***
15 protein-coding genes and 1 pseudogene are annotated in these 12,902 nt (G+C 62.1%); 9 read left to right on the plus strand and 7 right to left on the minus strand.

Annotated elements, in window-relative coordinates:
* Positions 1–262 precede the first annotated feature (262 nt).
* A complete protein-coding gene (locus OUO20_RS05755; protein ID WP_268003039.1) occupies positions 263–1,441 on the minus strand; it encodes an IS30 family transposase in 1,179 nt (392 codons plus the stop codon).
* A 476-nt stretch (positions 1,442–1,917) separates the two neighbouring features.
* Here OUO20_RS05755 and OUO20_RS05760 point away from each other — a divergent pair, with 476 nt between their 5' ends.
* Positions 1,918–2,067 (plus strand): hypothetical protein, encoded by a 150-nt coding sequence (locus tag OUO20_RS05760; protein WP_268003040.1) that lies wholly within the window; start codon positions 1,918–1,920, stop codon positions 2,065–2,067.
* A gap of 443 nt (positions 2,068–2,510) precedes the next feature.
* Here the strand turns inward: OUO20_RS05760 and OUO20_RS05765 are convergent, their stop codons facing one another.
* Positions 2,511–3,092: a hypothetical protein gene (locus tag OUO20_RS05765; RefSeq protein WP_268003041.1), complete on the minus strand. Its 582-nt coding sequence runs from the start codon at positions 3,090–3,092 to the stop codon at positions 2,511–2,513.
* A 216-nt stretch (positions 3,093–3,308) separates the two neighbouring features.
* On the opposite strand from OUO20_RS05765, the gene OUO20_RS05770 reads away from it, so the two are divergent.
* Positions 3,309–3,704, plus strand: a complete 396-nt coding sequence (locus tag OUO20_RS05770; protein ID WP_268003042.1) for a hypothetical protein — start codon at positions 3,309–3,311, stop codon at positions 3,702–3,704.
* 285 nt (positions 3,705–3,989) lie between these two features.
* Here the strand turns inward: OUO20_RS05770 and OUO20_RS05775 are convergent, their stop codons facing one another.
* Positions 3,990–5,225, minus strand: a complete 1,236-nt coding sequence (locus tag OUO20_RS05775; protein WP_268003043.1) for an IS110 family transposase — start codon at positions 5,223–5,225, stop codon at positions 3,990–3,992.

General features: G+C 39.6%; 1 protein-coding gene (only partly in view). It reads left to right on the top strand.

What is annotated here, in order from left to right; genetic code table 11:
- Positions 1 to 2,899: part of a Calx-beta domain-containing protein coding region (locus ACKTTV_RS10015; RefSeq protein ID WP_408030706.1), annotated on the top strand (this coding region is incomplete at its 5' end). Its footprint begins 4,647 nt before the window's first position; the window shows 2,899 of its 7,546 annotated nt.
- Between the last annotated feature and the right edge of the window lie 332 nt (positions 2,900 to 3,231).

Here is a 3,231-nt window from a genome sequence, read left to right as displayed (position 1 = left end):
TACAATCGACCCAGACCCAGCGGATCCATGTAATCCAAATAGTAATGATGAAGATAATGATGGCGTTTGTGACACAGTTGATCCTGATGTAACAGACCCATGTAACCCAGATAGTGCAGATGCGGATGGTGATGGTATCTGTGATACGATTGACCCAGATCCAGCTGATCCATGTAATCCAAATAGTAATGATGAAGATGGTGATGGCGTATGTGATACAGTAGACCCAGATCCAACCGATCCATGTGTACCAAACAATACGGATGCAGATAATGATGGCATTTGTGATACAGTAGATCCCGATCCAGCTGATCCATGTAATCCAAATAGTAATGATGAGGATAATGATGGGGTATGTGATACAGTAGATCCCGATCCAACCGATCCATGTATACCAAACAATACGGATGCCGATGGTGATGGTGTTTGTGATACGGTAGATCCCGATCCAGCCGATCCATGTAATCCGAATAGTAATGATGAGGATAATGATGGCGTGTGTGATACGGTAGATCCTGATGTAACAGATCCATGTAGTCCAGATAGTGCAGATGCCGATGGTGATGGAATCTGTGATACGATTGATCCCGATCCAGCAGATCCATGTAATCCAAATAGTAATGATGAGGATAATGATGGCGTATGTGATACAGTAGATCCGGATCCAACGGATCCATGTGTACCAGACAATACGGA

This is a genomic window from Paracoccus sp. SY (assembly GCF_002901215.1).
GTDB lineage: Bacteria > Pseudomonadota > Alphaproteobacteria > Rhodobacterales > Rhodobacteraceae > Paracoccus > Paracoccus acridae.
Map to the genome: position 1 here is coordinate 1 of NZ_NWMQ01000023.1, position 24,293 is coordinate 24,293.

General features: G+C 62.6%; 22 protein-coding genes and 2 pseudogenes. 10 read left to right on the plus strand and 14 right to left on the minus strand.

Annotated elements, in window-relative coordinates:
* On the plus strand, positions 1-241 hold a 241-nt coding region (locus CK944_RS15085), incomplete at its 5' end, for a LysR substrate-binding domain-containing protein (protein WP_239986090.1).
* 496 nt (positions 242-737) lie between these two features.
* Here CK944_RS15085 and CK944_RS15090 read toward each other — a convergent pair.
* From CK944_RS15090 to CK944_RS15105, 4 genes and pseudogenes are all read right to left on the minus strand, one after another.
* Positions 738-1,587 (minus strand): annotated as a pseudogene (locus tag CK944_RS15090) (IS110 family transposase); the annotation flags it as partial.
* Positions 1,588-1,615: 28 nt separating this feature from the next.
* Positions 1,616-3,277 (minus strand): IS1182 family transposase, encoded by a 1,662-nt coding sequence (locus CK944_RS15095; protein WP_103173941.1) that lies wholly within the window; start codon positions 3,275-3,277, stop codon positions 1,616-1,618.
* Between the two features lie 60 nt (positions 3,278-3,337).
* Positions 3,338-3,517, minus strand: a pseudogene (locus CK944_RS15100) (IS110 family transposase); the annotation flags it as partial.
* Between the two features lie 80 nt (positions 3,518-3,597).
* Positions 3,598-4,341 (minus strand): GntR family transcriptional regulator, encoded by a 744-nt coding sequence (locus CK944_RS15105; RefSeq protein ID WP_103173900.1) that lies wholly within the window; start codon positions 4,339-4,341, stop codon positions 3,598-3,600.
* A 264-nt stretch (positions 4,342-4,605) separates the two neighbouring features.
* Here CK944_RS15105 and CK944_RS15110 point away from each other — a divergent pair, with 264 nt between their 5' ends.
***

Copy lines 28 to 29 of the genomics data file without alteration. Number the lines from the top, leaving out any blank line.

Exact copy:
* On the plus strand, positions 1-241 hold a 241-nt coding region (locus CK944_RS15085), incomplete at its 5' end, for a LysR substrate-binding domain-containing protein (protein WP_239986090.1).
* 496 nt (positions 242-737) lie between these two features.